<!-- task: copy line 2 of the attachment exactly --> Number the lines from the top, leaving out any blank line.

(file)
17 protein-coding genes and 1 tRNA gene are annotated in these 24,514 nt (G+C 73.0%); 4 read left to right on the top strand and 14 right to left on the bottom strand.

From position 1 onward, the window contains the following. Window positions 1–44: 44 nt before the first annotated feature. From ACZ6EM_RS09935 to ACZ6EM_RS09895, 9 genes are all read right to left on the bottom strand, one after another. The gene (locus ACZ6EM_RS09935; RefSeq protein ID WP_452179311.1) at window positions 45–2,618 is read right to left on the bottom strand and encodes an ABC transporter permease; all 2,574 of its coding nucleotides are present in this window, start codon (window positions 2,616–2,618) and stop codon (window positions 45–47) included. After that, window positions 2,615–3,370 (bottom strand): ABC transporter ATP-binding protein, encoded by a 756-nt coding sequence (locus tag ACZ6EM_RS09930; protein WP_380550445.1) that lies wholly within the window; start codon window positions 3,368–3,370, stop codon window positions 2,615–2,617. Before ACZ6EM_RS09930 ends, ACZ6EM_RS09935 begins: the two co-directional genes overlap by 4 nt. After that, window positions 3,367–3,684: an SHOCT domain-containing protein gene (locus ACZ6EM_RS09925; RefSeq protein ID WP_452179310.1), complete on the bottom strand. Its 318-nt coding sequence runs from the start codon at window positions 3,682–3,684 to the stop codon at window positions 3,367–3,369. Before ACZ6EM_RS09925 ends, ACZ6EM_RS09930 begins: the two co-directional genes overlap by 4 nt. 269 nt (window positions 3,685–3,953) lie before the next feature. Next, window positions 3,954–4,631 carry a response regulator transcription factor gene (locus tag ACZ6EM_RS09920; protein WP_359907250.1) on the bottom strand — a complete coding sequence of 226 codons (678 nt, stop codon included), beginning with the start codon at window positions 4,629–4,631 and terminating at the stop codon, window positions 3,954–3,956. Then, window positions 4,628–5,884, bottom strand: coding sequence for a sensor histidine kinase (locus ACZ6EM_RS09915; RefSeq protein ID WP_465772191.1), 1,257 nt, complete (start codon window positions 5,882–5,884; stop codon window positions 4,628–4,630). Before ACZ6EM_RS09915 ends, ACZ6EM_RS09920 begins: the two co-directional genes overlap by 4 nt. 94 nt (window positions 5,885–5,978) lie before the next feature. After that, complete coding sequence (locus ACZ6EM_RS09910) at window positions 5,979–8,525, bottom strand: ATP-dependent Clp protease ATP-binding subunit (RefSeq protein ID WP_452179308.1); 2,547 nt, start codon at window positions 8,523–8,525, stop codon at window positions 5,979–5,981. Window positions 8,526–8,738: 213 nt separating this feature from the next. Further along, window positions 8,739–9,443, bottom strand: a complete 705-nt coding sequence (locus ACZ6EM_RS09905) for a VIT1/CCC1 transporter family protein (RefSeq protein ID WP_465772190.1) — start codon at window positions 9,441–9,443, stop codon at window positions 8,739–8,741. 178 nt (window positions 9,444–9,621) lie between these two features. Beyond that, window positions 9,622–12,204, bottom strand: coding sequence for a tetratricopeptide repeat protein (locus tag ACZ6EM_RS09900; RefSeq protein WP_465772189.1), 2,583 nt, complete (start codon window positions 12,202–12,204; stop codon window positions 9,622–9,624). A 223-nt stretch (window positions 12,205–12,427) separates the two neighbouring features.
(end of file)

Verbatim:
From position 1 onward, the window contains the following. Window positions 1–44: 44 nt before the first annotated feature. From ACZ6EM_RS09935 to ACZ6EM_RS09895, 9 genes are all read right to left on the bottom strand, one after another. The gene (locus ACZ6EM_RS09935; RefSeq protein ID WP_452179311.1) at window positions 45–2,618 is read right to left on the bottom strand and encodes an ABC transporter permease; all 2,574 of its coding nucleotides are present in this window, start codon (window positions 2,616–2,618) and stop codon (window positions 45–47) included. After that, window positions 2,615–3,370 (bottom strand): ABC transporter ATP-binding protein, encoded by a 756-nt coding sequence (locus tag ACZ6EM_RS09930; protein WP_380550445.1) that lies wholly within the window; start codon window positions 3,368–3,370, stop codon window positions 2,615–2,617. Before ACZ6EM_RS09930 ends, ACZ6EM_RS09935 begins: the two co-directional genes overlap by 4 nt. After that, window positions 3,367–3,684: an SHOCT domain-containing protein gene (locus ACZ6EM_RS09925; RefSeq protein ID WP_452179310.1), complete on the bottom strand. Its 318-nt coding sequence runs from the start codon at window positions 3,682–3,684 to the stop codon at window positions 3,367–3,369. Before ACZ6EM_RS09925 ends, ACZ6EM_RS09930 begins: the two co-directional genes overlap by 4 nt. 269 nt (window positions 3,685–3,953) lie before the next feature. Next, window positions 3,954–4,631 carry a response regulator transcription factor gene (locus tag ACZ6EM_RS09920; protein WP_359907250.1) on the bottom strand — a complete coding sequence of 226 codons (678 nt, stop codon included), beginning with the start codon at window positions 4,629–4,631 and terminating at the stop codon, window positions 3,954–3,956. Then, window positions 4,628–5,884, bottom strand: coding sequence for a sensor histidine kinase (locus ACZ6EM_RS09915; RefSeq protein ID WP_465772191.1), 1,257 nt, complete (start codon window positions 5,882–5,884; stop codon window positions 4,628–4,630). Before ACZ6EM_RS09915 ends, ACZ6EM_RS09920 begins: the two co-directional genes overlap by 4 nt. 94 nt (window positions 5,885–5,978) lie before the next feature. After that, complete coding sequence (locus ACZ6EM_RS09910) at window positions 5,979–8,525, bottom strand: ATP-dependent Clp protease ATP-binding subunit (RefSeq protein ID WP_452179308.1); 2,547 nt, start codon at window positions 8,523–8,525, stop codon at window positions 5,979–5,981. Window positions 8,526–8,738: 213 nt separating this feature from the next. Further along, window positions 8,739–9,443, bottom strand: a complete 705-nt coding sequence (locus ACZ6EM_RS09905) for a VIT1/CCC1 transporter family protein (RefSeq protein ID WP_465772190.1) — start codon at window positions 9,441–9,443, stop codon at window positions 8,739–8,741. 178 nt (window positions 9,444–9,621) lie between these two features. Beyond that, window positions 9,622–12,204, bottom strand: coding sequence for a tetratricopeptide repeat protein (locus tag ACZ6EM_RS09900; RefSeq protein WP_465772189.1), 2,583 nt, complete (start codon window positions 12,202–12,204; stop codon window positions 9,622–9,624). A 223-nt stretch (window positions 12,205–12,427) separates the two neighbouring features.